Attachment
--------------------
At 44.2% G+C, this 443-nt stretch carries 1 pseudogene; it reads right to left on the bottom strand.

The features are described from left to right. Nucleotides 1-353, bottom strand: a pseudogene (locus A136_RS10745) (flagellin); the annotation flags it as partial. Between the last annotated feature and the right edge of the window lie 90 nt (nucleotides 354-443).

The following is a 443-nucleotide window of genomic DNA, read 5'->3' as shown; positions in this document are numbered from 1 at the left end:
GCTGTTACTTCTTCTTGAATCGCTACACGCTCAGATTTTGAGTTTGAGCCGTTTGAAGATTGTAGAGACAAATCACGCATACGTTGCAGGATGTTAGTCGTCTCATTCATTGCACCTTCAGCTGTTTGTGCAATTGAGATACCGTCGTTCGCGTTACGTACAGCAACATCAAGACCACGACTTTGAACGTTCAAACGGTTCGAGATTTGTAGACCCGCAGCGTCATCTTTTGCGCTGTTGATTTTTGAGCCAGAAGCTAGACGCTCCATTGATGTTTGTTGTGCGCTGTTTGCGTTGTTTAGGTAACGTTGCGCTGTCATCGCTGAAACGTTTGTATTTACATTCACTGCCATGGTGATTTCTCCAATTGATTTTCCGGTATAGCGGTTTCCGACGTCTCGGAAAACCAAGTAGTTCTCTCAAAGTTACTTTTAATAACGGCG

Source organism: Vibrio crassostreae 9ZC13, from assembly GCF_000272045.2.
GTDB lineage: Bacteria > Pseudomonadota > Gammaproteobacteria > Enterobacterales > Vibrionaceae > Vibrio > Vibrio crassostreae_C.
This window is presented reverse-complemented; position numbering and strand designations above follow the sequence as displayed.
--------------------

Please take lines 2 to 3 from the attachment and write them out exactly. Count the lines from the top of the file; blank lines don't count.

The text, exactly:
The features are described from left to right. Nucleotides 1-353, bottom strand: a pseudogene (locus A136_RS10745) (flagellin); the annotation flags it as partial. Between the last annotated feature and the right edge of the window lie 90 nt (nucleotides 354-443).

The following is a 443-nucleotide window of genomic DNA, read 5'->3' as shown; positions in this document are numbered from 1 at the left end: